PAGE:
When Austin art patron Suzanne Deal Booth announced in 2016 that she was creating the $100,000 Suzanne Deal Booth Art Prize, it turned an international spotlight on the local art scene. Suddenly, one of the largest prizes in the art world was not only coming from the United States, but from the heart of Texas.
On May 2, the Contemporary Austin and the FLAG Foundation announced the creation of the Suzanne Deal Booth/FLAG Art Foundation Prize, which doubles the biennial award to $200,000. In addition to cash, the prize also covers up to $600,000 in production and travel expenses and the creation of a scholarly catalog and educational programming, making it one of the most ambitious (read: largest) prizes in the art world.
Like Booth's first prize, the $200,000 will be given unrestricted (basically, no strings attached) every two years to an artist selected by an independent advisory committee. The artist will then premiere his or her show at the Contemporary Austin followed by a show at the FLAG Foundation in New York, a nonprofit exhibition space founded by Glen and Amanda Fuhrman. Together with Deal Booth, the Fuhrmans have committed to funding the new prize through at least 2026.
“Amanda and I have been interested in supporting artists through a major prize that would allow them the freedom to live and focus on creating their most ambitious work," said Glenn Fuhrman in a release. "We were inspired by what Suzanne, Louis [Grachos, executive director of the Contemporary], and the team at the Contemporary Austin accomplished with the inaugural Suzanne Deal Booth Art Prize, so rather than initiating a new award, we realized that by collaborating we could collectively create an unparalleled opportunity for the artists and institutions involved going forward.”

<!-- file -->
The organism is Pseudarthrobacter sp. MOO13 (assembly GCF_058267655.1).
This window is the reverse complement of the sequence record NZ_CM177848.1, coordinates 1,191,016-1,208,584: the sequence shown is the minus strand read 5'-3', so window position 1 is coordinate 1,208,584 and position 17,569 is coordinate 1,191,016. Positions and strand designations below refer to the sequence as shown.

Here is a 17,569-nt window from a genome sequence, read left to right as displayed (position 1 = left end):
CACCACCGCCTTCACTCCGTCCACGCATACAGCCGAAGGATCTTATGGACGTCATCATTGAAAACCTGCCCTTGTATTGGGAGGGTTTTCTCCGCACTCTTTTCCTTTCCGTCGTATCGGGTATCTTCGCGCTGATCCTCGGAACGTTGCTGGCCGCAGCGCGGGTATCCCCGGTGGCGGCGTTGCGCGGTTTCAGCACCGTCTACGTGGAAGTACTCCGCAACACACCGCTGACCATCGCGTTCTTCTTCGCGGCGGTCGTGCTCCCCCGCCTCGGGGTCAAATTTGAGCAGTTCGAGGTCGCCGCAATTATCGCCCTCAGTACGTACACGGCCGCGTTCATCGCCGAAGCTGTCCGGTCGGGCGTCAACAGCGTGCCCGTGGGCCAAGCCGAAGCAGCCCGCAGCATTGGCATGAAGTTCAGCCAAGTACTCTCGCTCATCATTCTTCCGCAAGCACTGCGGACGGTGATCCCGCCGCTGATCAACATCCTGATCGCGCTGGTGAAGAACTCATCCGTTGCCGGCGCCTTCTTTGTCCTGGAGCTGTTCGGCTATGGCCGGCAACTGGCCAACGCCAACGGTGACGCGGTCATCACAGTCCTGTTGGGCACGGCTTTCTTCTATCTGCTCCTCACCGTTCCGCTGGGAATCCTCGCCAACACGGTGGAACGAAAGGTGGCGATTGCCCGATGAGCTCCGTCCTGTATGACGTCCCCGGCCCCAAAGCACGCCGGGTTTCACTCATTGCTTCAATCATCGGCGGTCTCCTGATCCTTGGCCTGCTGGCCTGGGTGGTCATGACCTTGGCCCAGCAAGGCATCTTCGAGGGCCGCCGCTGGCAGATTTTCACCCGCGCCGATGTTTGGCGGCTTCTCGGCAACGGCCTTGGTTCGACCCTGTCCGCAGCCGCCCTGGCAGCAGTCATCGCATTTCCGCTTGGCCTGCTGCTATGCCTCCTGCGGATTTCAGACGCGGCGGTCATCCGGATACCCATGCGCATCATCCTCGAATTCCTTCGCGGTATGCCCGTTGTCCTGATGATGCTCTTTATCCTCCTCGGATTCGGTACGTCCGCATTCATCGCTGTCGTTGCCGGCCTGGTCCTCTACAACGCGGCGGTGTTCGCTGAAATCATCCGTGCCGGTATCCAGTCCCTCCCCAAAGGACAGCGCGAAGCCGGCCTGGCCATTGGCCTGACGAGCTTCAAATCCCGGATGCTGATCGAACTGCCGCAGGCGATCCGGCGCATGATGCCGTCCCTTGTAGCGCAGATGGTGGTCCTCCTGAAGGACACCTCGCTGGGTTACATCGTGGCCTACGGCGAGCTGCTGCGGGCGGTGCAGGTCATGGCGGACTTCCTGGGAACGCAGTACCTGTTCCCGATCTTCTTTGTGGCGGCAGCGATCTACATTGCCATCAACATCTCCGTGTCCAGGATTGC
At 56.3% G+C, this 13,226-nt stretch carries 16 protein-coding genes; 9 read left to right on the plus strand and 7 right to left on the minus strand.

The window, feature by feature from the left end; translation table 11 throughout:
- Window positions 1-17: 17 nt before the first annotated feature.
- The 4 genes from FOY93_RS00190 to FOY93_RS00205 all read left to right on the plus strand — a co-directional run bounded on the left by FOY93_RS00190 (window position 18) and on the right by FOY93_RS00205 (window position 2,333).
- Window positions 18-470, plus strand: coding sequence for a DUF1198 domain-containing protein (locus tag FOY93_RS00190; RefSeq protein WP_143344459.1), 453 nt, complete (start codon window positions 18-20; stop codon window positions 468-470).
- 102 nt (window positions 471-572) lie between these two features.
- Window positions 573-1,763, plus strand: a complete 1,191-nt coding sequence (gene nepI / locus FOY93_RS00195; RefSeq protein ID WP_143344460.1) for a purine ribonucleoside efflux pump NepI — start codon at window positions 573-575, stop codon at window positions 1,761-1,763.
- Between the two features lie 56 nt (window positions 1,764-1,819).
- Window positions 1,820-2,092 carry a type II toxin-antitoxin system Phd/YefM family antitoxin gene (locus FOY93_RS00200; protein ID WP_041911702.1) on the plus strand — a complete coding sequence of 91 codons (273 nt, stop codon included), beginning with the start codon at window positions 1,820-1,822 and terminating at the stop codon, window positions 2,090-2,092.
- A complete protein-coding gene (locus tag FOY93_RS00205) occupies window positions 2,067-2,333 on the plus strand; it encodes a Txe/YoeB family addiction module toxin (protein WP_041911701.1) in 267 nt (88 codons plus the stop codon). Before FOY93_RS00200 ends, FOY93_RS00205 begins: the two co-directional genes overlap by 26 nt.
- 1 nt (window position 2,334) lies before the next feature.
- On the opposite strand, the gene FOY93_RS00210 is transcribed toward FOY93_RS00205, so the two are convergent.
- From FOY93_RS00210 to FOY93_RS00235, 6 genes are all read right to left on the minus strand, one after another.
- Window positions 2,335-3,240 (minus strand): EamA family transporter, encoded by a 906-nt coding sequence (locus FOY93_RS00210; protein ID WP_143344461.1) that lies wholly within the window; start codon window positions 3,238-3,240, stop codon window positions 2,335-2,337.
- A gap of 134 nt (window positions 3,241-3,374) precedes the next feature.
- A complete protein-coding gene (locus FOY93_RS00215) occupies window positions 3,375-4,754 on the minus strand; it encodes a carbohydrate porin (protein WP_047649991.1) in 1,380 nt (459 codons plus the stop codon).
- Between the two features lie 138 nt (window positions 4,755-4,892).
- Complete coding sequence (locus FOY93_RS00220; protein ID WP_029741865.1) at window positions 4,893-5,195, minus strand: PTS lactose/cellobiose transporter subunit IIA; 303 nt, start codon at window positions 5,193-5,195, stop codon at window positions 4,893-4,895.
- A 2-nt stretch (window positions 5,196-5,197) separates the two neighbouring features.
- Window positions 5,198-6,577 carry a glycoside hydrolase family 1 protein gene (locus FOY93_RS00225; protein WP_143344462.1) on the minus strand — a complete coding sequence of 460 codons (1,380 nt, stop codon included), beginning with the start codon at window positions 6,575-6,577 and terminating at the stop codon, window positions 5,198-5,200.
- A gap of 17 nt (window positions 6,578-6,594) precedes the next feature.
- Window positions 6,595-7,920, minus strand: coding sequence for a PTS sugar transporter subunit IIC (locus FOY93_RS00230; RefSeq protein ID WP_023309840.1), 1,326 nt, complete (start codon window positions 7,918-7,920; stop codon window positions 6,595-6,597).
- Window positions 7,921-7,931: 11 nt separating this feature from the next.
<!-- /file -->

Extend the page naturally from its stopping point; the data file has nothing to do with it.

The Booth prize's inaugural winner, Rodney McMillian, is currently showing his newest exhibition, "Against a Civic Death," at the Contemporary's Jones Center on Congress Avenue. McMillian's work examines the social and political history of the United States to create a "discomforting social critique of American histories, injustices, and structures of power."
According to the Contemporary, the Suzanne Deal Booth/FLAG Art Foundation will announce the winner of the 2020 prize in July.